Government of Thailand
Thailand, which is formerly known as Siam, is a country made up of 76 provinces which sits centrally in the Southeast Asian Indochinese peninsula. Thailand is 198,120 square miles in size with a population of over 68 million people, and as such is the world's 50th largest country and the 21st most-populous. The capital city is Bangkok – it also holds the title of largest city in the country. Thailand shares borders with Myanmar and Laos (north), Laos and Cambodia (east), the Gulf of Thailand and Malaysia (south), and the Andaman Sea and Myanmar (west); it also shares water borders with Vietnam in the Gulf of Thailand (southeast), and Indonesia and India on the Andaman Sea (southwest). Since 2014, Thailand has been a de facto military dictatorship.
Thailand’s government is essentially a parliament-based constitutional monarchy under the control of a military junta. The country is a founding member of the Association of Southeast Asian Nations; it is a major ally of the USA and is a regional power in Southeast Asia, as well as a middle power in global affairs. Increased levels of manufacturing, agriculture, and tourism have elevated Thailand to become classified as a newly-industrialized economy.
How is government structured?
Thailand features a constitutional monarchy, in which the Prime Minister is head of the government and a monarch is head of state. Normally Thailand’s government is divided into three branches (executive, legislative and judiciary, with the judiciary usually independent of the former two branches, though recent rulings appear to be founded more on political agendas than established law. The Thailand judiciary branch is made up of four systems: the Military Court, the Court of Justice system, the Administrative Court system, and the Constitutional Court.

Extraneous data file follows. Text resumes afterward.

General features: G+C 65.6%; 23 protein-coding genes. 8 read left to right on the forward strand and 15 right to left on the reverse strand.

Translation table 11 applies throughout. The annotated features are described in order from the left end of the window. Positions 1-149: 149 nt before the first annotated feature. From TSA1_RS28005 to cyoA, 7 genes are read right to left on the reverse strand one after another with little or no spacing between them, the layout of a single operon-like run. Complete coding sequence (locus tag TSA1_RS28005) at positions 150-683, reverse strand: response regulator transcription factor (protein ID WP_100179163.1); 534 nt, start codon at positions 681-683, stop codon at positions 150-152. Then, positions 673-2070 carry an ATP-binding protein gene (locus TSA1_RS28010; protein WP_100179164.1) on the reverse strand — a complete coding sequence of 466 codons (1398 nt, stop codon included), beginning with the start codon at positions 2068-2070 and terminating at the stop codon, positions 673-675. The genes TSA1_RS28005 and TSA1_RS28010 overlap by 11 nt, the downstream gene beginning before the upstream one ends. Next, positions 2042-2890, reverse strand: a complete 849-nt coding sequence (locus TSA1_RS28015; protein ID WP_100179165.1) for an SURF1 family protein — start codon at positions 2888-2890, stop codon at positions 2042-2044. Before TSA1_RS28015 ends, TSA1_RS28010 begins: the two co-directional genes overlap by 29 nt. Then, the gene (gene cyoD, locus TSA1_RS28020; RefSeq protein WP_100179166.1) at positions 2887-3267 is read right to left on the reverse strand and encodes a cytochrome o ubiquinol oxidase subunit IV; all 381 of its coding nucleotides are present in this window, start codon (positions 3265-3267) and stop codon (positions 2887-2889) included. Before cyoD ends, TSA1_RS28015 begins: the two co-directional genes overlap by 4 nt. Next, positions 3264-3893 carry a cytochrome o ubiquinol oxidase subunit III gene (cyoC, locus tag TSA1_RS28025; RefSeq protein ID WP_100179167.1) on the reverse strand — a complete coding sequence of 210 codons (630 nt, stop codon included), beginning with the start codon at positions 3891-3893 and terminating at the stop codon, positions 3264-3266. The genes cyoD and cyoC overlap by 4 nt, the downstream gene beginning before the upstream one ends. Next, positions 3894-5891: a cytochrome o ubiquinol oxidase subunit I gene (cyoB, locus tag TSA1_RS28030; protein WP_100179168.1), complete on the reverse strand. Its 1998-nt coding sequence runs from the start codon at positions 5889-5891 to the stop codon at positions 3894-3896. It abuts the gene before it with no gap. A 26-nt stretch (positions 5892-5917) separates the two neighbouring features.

Thailand’s government has varied substantially in form since 1932 – 20 constitutions and charters have been in place since then, right up the latest one in 2017, resulting in Thailand having the fourth most coups in the world. Yet despite the government frequently changing from dictatorships to election-based democracies (and back again), the hereditary monarch has always been acknowledged as the head of state. All three branches of the government are based in Bangkok.
The Prime Minister head up the Cabinet of Thailand, which is made up of 35 ministers of state and deputy ministers – 20 cabinet ministries are currently in operation. The Cabinet oversees the effective execution of government policies and practices in Thailand.
From 2007, the Constitution of Thailand was structured around a National Assembly made up of the Senate (the upper house with 150 members) and the House of Representatives (the lower house with 500 members). Seventy-six Senate members are elected, one for each of the 75 provinces of Thailand and one for the Bangkok Metropolitan Area; the remaining 74 are selected by the Senate Selection Commission. The House of Representatives includes 500 members, with 375 of the MPs elected directly from constituencies around the country and the other 125 selected using proportional representation.
However, the 2014 coup overturned this system, partially repealing the 2007 constitution and replacing it with a unicameral National Legislative Assembly. The coup also resulted in the declaration of martial law and a nationwide curfew, the banning of political gatherings, the arrest of politicians and anti-coup activists, internet censorship and loss of control of the free media.
Who’s in charge?
Thailand is currently ruled by King Vajiralongkorn (or Rama X), who has been in power since October 2016. According to the Thai constitution, the sovereignty of the state is vested in the people, but the king exercises his powers through the executive, legislative and judiciary branches of the Thai government. As with many monarchies, the king has very little political power or sway, acting instead as a figurehead for the country. The monarch is required to be Buddhist, but also acts as the defender of all faiths in the country. The constitution states that the king is head of the armed forces and has some traditional responsibilities, such as the power to appoint heirs, grant pardons, and retain the royal assent. The king is advised by the Privy Council of Thailand.
The King is also responsible for appointing the Prime Minister of Thailand, who is normally the leader of the largest party, after an initial election. The Prime Minister is head of the executive branch and, therefore, also head of the Cabinet of Thailand. He can appoint or remove any ministers from the Cabinet and is responsible for representing the government abroad while being the face of government domestically.